caldwell's salvage, on bayshore, has a couple of racks full of large timbers pulled out of old buildings and such. some are ancient, others less so. i first saw them in modern tea, where the owner had made 3-inch thick douglas fir tabletops from them for his cafe. at $3.20 per linear foot, it ended up costing me less than the ash for the frame. these pieces are 10' long, 12" wide, and 3" thick. i thought briefly about bringing my roof rack down to pick them up but decided it would be folly and probably a public safety citation, so i called john instead and he came from the shop to pick them up. when we got them back, one of the pieces had a greenish tinge which made everyone suspect that it had been pressure-treated and was thus a time bomb waiting to burst open, spraying the shop with arsenic and cadmium. a chisel chipped into the wood proved otherwise. both pieces were quite dramatically bendy and full of knots. i'd never laid out such large raw lumber before; it takes a big straight edge.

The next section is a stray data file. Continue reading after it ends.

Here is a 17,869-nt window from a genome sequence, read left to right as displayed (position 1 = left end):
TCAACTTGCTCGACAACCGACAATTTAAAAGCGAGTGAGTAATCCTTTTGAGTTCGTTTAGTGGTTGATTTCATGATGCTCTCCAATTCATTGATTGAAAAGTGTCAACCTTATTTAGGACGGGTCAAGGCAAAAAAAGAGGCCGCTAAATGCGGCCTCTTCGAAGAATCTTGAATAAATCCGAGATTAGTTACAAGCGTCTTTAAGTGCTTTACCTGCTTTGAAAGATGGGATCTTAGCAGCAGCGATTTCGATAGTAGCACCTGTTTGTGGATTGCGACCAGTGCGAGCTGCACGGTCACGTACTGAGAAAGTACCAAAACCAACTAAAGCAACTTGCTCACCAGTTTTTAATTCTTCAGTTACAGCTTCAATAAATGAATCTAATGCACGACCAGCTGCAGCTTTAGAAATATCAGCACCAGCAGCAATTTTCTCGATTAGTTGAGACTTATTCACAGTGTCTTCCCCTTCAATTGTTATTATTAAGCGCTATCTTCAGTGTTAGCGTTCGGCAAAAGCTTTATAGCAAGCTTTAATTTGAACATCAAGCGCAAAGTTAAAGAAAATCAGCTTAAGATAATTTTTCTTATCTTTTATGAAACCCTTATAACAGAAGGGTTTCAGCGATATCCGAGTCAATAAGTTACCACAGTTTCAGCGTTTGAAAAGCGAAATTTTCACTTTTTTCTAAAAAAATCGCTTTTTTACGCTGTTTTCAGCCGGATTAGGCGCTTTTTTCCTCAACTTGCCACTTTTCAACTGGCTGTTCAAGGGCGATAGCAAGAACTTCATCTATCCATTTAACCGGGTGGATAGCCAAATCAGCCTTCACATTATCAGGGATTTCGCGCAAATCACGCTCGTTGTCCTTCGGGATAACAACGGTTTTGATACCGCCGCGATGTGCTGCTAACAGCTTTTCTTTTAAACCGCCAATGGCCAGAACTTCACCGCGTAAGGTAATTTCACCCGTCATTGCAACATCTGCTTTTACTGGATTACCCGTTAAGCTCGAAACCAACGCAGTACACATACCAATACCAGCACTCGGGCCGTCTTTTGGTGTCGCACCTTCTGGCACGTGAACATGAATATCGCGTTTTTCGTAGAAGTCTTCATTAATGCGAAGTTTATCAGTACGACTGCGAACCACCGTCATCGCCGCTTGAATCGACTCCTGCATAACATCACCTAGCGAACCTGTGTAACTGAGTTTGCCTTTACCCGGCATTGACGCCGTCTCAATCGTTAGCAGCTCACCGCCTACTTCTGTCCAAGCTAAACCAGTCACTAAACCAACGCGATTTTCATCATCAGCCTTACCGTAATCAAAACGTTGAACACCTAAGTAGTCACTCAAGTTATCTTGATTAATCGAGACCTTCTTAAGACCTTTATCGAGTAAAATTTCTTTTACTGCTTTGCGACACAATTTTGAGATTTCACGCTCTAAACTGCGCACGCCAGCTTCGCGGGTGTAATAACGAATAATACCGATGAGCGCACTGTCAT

to make these pieces manageable, i sliced them into 7-foot pieces with the radial arm saw. the blade radius was about a half-inch shorter than the wood was thick so cutting through each piece required two flipped cuts and produced the nice rising curve visible on the end grain.
we put a 3/4 inch blade on the bandsaw, clamped in a nice big fence, and shaved off the faces of the plank to reveal this amazing block of pale yellow wood. the last stage in the raw milling was to bandsaw each block in half again to produce two 1.25" planks, each 9.5" wide and 78" long. up until 5' into the block, everything worked like a charm. then there was resistance and a big puff of black smoke -- inexplicable until we flipped the block over and saw a black stain and a nailhole right where the blade had been turned. we replaced the blade, flipped the block end for end and sawed through on the other side until just before reaching the nailhole, and tapped the two halves apart with a wedge. the culprit: an old screw broken off a half-inch below the surface and undetected by the metal detector john has in the shop.
people go to some great lengths to avoid these knots, but i think they're marvellous. connected directly to the cambium, they're much younger than the rest of the heartwood in which they're embedded and are so impregnated with resin that they leave behind a fine, sticky, pale-yellow sawdust and are slightly translucent when held to the light.